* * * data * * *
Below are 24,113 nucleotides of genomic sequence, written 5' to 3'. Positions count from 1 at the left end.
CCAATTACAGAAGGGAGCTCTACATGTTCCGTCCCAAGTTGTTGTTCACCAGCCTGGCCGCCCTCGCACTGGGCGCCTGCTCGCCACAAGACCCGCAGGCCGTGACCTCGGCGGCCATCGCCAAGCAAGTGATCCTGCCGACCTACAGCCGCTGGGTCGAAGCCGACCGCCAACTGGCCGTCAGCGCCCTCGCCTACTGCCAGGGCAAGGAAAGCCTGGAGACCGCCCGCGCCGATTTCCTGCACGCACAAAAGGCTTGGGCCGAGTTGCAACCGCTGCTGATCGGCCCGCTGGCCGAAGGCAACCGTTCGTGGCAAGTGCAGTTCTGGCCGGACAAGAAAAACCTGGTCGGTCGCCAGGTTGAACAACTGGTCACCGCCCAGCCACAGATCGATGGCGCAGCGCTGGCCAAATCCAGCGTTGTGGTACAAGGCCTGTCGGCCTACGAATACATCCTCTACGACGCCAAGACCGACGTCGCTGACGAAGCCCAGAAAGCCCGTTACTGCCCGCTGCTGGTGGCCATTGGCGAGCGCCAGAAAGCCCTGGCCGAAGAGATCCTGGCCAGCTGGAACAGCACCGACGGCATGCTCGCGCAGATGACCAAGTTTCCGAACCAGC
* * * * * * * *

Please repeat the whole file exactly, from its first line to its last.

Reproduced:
Below are 24,113 nucleotides of genomic sequence, written 5' to 3'. Positions count from 1 at the left end.
CCAATTACAGAAGGGAGCTCTACATGTTCCGTCCCAAGTTGTTGTTCACCAGCCTGGCCGCCCTCGCACTGGGCGCCTGCTCGCCACAAGACCCGCAGGCCGTGACCTCGGCGGCCATCGCCAAGCAAGTGATCCTGCCGACCTACAGCCGCTGGGTCGAAGCCGACCGCCAACTGGCCGTCAGCGCCCTCGCCTACTGCCAGGGCAAGGAAAGCCTGGAGACCGCCCGCGCCGATTTCCTGCACGCACAAAAGGCTTGGGCCGAGTTGCAACCGCTGCTGATCGGCCCGCTGGCCGAAGGCAACCGTTCGTGGCAAGTGCAGTTCTGGCCGGACAAGAAAAACCTGGTCGGTCGCCAGGTTGAACAACTGGTCACCGCCCAGCCACAGATCGATGGCGCAGCGCTGGCCAAATCCAGCGTTGTGGTACAAGGCCTGTCGGCCTACGAATACATCCTCTACGACGCCAAGACCGACGTCGCTGACGAAGCCCAGAAAGCCCGTTACTGCCCGCTGCTGGTGGCCATTGGCGAGCGCCAGAAAGCCCTGGCCGAAGAGATCCTGGCCAGCTGGAACAGCACCGACGGCATGCTCGCGCAGATGACCAAGTTTCCGAACCAGC